Kenan is eleven in 1992, when growing Serb nationalism in Yugoslavia makes him and his Muslim family the enemy. His normal life of good scholarship, good soccer, and minimal popularity abruptly turns into one of persecution as the Serbs enact oppressive restrictions on Muslims, commandeer their homes, relocate many to murderous camps, and yet refuse to let Kenan’s family leave the country. Finally, in 1993 he, his older brother, and his parents manage to escape to Vienna, where a kind Austrian family finds a place for them to stay, but their real goal is the U.S. Later that year they’re accepted into the U.S. as refugees under a Connecticut church’s sponsorship, and Kenan struggles to adjust to a new country and several new living quarters and two new schools in succession, all the time hoping desperately, futilely, for a return to his Bosnian home and the life that was destroyed. Classified by the author as autobiographical fiction, the book reads like memoir, shaped by real-life plot rhythms rather than a traditional novelistic trajectory but still rendered accessible to younger readers. Young Kenan’s love of soccer, the one unchallengeable competency he brings to his new country, is an effective and relatable throughline, and readers will also sympathize with his culture shock both at a rich Connecticut school and a tougher one. Most poignant is Kenan’s difficulty in believing that friends and even his beloved teacher (who, as a paramilitary, attempts to shoot Kenan) have transformed into enemies, and there’s an ongoing theme of both good and evil (or at least good and corruption) appearing in unexpected places. While young readers may not be familiar with the events, the immediacy of Kenan’s narration will allow other transplanted children to relate and kids with more fortunate lives to contemplate the thin line between safety and tragedy. An author’s note explains a little more about his process and work with his co-author.
Bulletin for the Center of Children’s books

Review of World in Between by Kenan Trebinčević and Susan Shapiro
by Sophia Brown in Geek Mom
March 22, 2022

In the summer of 2021, I picked up World In Between: Based on a True Refugee Story by Kenan Trebinčević and Susan Shapiro—a middle-grade version of their previous adult book The Bosnia List. I then set the book aside and never got around to reading it, until now. With ever more horrifying events in Ukraine unfolding every day and refugees on their way to my own English village as I write this, it felt more important than ever to try to understand how it feels to be in their shoes, and there is no better way to do that than by reading books written by those who have lived through the experience.

Part middle-grade novel, part author’s memoir, World in Between is set between 1992 and 1994 and tells the author’s story. Kenan was an eleven-year-old soccer-obsessed Muslim boy who, until March 1992, had lived happily in the town of Brčko in Bosnia before becoming a refugee from the Bosnian genocide. The book is written in three parts. In Part One: Losing Home, Kenan begins to sense changes around him. Small at first, he begins to notice that his former friends will no longer play with him, and some neighbors speak cruelly. A riot happens at a football match in a nearby city that his older brother Eldin is attending, and his parents become increasingly stressed as TV news reports describe bombings and arson attacks against Bosnian Muslims. As the situation intensifies, Kenan’s mother wants to leave, but his father—a well-respected man in the town—refuses to believe that things will really get that bad or that those around the family will turn on them, and insists that they stay put. Within weeks, the family finds themselves sheltering in their building with no water or food as bombs rain down outside. Even Kenan’s favorite teacher has turned against them and he threatens Kenan with a gun in the street. With considerable difficulty, the family plans an escape.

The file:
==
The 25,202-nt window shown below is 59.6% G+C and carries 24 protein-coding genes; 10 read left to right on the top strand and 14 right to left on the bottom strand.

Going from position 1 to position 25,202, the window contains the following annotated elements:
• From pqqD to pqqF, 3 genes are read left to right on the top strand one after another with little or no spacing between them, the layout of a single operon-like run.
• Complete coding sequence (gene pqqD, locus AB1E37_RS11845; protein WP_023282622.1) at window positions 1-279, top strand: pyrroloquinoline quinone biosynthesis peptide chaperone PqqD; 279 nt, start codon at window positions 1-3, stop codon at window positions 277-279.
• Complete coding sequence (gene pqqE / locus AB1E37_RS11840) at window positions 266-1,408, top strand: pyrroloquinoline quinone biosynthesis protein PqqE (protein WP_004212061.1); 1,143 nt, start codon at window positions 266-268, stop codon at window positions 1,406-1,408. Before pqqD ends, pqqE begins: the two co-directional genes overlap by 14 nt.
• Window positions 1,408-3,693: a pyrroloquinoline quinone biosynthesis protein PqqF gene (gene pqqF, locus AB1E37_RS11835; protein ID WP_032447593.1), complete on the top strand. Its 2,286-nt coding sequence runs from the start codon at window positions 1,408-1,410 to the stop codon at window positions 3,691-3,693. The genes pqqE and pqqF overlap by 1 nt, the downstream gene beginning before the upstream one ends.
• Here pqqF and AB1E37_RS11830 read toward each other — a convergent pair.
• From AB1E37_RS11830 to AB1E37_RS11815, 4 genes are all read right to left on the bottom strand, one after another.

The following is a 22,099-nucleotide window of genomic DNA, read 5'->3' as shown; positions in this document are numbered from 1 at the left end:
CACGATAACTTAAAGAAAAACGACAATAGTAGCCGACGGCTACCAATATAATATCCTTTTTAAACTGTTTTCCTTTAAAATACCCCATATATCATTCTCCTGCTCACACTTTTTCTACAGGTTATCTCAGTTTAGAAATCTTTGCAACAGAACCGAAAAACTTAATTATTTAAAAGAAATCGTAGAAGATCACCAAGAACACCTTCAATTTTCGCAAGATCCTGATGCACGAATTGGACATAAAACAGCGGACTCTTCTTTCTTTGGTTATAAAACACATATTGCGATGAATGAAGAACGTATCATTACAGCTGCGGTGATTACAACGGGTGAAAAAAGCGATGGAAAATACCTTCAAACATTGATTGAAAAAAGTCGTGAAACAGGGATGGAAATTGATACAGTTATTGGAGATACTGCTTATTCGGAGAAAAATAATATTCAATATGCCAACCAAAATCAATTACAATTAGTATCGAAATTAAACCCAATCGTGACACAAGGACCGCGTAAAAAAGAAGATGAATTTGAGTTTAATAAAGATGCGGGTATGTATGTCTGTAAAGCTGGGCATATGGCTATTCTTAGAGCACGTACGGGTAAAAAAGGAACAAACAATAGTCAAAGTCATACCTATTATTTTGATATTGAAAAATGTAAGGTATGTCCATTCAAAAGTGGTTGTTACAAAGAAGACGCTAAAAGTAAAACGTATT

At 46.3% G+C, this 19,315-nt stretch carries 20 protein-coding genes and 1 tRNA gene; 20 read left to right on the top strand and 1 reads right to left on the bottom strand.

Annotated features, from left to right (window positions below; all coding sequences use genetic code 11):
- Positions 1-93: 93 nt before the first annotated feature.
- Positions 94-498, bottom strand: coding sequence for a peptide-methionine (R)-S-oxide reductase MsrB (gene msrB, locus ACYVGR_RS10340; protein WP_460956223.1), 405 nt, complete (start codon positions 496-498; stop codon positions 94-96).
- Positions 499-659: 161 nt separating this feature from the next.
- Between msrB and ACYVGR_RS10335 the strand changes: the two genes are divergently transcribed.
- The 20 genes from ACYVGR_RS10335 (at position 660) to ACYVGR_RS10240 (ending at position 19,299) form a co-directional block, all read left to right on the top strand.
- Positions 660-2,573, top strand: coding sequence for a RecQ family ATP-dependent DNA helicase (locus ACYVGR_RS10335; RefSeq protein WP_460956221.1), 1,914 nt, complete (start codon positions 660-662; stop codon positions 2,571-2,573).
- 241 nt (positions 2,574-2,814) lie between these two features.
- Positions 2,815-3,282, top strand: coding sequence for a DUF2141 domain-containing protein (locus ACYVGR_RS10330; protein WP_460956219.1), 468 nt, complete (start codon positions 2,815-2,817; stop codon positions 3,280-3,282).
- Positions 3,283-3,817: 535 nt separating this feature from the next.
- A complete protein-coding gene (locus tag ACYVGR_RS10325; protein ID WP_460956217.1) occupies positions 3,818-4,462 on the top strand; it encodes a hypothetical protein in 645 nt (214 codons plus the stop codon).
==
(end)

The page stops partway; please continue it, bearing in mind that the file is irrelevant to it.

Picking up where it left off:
Part Two: Stuck in Limbo sees the family living as refugees in Vienna where many people from their country have fled. This is by far the shortest part with only a few chapters but shows how confusing life as a refugee is—especially at the beginning. Kenan and his family have no idea what to do or where to go now they have escaped Bosnia, and are entirely reliant on government handouts and local goodwill, something they all struggle with. Finally, in Part Three: Searching for Home, the family moves to the USA where Kenan still lives today. Initially housed in a spare room, the family feels lost and considers themselves a burden. However, with the support of the community, they begin to make friends have new experiences. Kenan’s love of soccer allows him to find common ground to communicate with others and, although he will always carry the scars of living through a war, he begins to accept and at times enjoy his new life halfway around the world.

World in Between is a heartbreaking story at times but is also filled with hope. It’s terrifying to see how quickly a typical Western town of the type most of us grew up in can be transformed into a warzone—something we’ve all seen unfolding in real-time on TV this month—and it’s also difficult to read Kenan’s thoughts as he fails to grasp the longevity of his situation, imagining that he’ll soon be able to return to his home and things will go back to normal. We experience the frustrations of his parents, both well-educated and respected citizens in Bosnia but now forced to take on work cleaning and babysitting or working in fast food stores due to language barriers and lack of training in their new country. It’s also difficult to read about the people who took advantage of his family when they were at their lowest, such as a woman who steals all the donations made for them by the local community.

However, despite all this, World in Between is at its heart a hopeful book. Kenan’s family is constantly helped by others. Neighbors risk their own safety to help them in Bosnia, strangers help them to escape to Austria, and communities in both Austria and the USA rally to provide transport, housing, and countless other necessities in their new homes. It’s a reminder of just how important that help and support are at a time when the world, unfortunately, needs to be rallying once again to help a new wave of refugees.

World in Between is not an easy book to read, but I would highly recommend it to anyone wanting to better understand what life is like for refugees, and especially for parents with younger readers asking questions about the current crisis in Ukraine. The writing style explores a very difficult topic sensitively, not shying away from the true horrors of war but avoiding language that might traumatize young readers. For anyone wanting more, you can also pick up The Bosnia List which tells the same story for an adult audience and also covers Kenan’s trip to visit his homeland after two decades in the U.S.

Copyright 2004-2024 Susan Shapiro. All Rights Reserved.
Fix-Up Fanatic cover art by Mary Lynn Blasutta